How to become a transport planner: Hard hats, hi-vis and houmous

There are many transport planners who end up in the profession and wonder how they got there. But there are also transport planners who chose the profession deliberately.

What inspired me to become a transport planner?

I am one of the latter. And before you ask, I wasn't obsessed with train sets as a child. I was never taken train-spotting or to a heritage bus rally, and I didn't even have any family or friends working in transport. But I think I know the reason. I was a child in Scotland in the 1980s. I witnessed the decline of reliable public transport options, and the relatively quiet streets I could cycle on rapidly disappearing under the weight of rapid car growth.

My mother was Swiss, so I would be carted off every summer to a magical land of clockwork public transport providing reliable access to both wonderous tourist sites and to my many great aunts. On one of these summers of freedom, the penny (or swiss franc) must have dropped in my head.

After that I don't recall thinking about the subject very intently. At least not until that obligatory teenage moment of visiting the Careers Advice centre. Living in Germany at the time, I remember vividly how we went to a cavernous library where we could search for information about all kinds of weird and wonderful professions. So here I set about searching under the term 'transport'. In this library I found plenty of information on how to become a highway engineer or even a railway engineer. There were glossy brochures and even videos of men wearing hard hats and hi-vis jackets. They all looked satisfied at supervising the construction of some new piece of infrastructure. (And, yes, at that time they were all middle-aged white men. Although I hope the German civil engineering bodies have since updated their materials).

The only problem was I didn't want to be an engineer. I was reasonably numerate but struggled with algebra and had little interest in building stuff. It wasn't the bridge or the vehicle that fascinated me but the understanding of spatial relationships and travel behaviour choices. I wanted to know about geography, human behaviour, and political and social sciences. Some years later I did eventually find the way to Loughborough to study transport planning. The degree course featured lots of transport economics (enough to prepare me for WebTAG), transport policy, marketing and operations.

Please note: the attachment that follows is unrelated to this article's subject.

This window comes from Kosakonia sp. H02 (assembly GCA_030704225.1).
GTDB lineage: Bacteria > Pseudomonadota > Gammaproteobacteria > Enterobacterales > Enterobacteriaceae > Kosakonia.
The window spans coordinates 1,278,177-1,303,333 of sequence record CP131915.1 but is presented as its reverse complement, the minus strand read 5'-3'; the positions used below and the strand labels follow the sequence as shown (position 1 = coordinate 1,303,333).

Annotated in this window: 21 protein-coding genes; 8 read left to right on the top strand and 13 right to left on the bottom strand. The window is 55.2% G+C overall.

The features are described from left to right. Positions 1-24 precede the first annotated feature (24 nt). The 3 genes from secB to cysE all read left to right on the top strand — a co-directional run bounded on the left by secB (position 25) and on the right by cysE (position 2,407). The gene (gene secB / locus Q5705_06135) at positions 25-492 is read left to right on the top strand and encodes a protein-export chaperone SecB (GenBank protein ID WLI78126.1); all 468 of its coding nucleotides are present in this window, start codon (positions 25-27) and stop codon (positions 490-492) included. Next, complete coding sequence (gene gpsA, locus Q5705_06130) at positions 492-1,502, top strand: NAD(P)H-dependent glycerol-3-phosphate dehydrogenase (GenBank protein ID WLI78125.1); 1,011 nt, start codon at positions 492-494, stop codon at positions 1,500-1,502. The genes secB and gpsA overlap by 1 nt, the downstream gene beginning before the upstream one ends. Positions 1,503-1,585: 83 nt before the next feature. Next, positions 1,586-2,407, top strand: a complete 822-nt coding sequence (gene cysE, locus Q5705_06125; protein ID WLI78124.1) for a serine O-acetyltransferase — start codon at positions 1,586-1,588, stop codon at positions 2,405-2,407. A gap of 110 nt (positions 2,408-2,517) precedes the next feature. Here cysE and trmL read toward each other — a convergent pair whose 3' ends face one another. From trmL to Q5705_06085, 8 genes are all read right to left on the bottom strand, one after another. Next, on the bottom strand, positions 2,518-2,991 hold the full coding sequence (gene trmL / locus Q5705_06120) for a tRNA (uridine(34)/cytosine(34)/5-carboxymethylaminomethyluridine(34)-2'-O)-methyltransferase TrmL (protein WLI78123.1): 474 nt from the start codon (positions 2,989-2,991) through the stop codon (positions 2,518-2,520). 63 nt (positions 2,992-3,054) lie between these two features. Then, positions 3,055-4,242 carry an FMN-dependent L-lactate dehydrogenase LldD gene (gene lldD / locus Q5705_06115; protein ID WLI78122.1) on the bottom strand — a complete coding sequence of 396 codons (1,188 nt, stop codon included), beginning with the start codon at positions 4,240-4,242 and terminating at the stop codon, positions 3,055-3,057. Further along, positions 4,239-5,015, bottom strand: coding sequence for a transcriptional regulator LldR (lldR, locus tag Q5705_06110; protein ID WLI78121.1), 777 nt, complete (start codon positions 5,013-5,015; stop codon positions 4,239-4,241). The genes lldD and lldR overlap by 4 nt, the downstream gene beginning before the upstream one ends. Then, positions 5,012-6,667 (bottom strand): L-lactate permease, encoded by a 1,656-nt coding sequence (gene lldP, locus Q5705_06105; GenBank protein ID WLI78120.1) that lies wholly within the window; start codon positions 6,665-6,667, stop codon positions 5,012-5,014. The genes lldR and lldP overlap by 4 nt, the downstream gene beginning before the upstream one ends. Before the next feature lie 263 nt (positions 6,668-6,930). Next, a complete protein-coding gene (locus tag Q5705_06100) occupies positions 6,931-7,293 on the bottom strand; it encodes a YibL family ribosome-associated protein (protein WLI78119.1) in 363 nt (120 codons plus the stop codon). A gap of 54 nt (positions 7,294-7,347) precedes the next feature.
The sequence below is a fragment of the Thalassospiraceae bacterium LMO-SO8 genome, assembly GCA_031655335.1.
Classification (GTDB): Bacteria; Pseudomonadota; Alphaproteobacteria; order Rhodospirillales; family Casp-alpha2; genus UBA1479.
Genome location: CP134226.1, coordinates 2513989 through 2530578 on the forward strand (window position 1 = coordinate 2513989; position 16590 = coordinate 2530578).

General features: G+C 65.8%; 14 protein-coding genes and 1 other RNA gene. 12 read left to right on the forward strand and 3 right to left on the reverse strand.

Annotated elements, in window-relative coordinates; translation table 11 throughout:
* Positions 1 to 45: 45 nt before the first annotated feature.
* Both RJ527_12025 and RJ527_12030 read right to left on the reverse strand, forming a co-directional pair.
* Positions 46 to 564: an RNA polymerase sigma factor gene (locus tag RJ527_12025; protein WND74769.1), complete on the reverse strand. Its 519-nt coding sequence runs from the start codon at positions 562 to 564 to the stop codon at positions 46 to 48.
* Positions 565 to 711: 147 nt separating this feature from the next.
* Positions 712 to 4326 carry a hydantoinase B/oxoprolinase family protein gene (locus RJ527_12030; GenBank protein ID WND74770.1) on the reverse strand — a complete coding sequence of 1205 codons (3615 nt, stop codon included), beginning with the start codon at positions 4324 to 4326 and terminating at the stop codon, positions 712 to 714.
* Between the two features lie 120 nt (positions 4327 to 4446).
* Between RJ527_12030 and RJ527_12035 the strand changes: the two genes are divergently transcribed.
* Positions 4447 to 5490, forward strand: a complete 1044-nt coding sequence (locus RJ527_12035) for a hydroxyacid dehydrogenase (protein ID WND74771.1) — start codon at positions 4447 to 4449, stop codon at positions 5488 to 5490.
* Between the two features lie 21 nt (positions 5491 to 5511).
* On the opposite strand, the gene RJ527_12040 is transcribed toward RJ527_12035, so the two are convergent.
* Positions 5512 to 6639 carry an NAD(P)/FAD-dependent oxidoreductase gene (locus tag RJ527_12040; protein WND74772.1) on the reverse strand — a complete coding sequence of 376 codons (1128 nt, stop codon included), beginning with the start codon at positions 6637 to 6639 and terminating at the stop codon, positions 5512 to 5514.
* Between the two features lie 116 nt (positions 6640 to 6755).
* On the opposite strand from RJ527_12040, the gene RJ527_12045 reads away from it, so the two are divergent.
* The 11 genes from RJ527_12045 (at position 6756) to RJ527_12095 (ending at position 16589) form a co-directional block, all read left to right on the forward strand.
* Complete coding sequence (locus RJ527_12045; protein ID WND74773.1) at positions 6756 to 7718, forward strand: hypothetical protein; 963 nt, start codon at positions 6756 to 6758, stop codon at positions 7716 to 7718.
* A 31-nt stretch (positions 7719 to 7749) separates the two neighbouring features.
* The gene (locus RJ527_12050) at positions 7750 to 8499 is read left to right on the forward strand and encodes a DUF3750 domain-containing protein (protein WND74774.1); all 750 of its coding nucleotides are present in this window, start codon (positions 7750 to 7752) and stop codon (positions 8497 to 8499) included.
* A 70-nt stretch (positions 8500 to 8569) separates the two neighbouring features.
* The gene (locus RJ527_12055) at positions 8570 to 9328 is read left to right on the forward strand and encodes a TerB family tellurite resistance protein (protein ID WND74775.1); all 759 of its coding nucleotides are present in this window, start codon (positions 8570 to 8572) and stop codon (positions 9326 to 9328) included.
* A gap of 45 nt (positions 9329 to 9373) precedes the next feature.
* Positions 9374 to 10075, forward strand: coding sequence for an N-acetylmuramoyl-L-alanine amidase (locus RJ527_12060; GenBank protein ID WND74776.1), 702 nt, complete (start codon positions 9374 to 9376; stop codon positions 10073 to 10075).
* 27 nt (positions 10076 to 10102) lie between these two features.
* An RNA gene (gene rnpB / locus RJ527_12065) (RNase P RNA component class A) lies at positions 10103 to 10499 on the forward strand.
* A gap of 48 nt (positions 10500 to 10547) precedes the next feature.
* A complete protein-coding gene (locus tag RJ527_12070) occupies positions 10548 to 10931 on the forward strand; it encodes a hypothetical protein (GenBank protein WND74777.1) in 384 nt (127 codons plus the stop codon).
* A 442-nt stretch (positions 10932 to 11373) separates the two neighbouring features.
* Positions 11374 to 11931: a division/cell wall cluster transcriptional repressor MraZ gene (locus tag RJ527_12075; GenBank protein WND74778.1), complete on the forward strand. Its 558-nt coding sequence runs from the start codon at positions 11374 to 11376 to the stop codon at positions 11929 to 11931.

How do we inspire the next generation to choose transport planning?

But with Transport Planning Day drawing near, I look back and ask myself what we can do to sell the idea of transport planning to teenagers thinking of their career path?

Well, we could focus on certain subjects like geography and target those pupils more passionate about the sectoral model of urban structure than Palaeozoic rock formations. But focussing solely on those with an interest in spatial planning would miss many potential candidates with other skills relevant to transport demand management, marketing and transport modelling.

To reach a wider audience of this age, recent discussions at the Transport Planning Society (TPS) have highlighted the importance of videos and social media materials about the profession. It was even suggested we could make a transport planning computer game. As Transport Planning Day draws closer, please think about your journey to becoming a transport planner. Ask yourself what you personally can do to increase awareness of the profession among teenagers. Ideas and pledges of support on a postcard to TPS please.

How can we speak more passionately about what we do?

...and the houmous? Well that's adult education.

Now that I am a transport planner I face the situation of how to behave at a dinner party where at some point in the proceedings somebody will pass the houmous and ask "so what do you do?". Upon hearing you're a transport planner, they will look bemused at first before either:

(a) assuming you are solely responsible for their unreliable public transport;

(b) regaling you with a tale of some sin committed by 'the Council' that causes them mild annoyance on their journey to work, or

(c) ranting for the next hour about parking.

Yes, I'm sure we've all been guilty of stumbling over our response to this question and suffering the consequences. Therefore please repeat after me: I hereby solemnly swear that next time I am invited to a dinner party I will think of the TPS principles of transport planning and come prepared with a concise, understandable and impassioned description of what I do and why it's great!

Martin Wedderburn is an independent transport planning consultant with 15 years' experience in transport planning, policy and analysis. His experience covers many aspects of transport planning including walking and cycling research and policy, public transport planning, managing transport modelling studies, demand forecasting, economic appraisal and streetscape design. Committed to a genuinely multi-modal view of transport, he ensures that all modes including walking and cycling are considered in transport planning, analysis and appraisal. He strives to ensure that the full range of spatial, wider economic, social and environmental impacts of transport are assessed fairly in investment decisions.

Martin is a Transport Planning Society (TPS) Board Member with responsibility for events and one of the coordinators of Transport Planning Day 2018.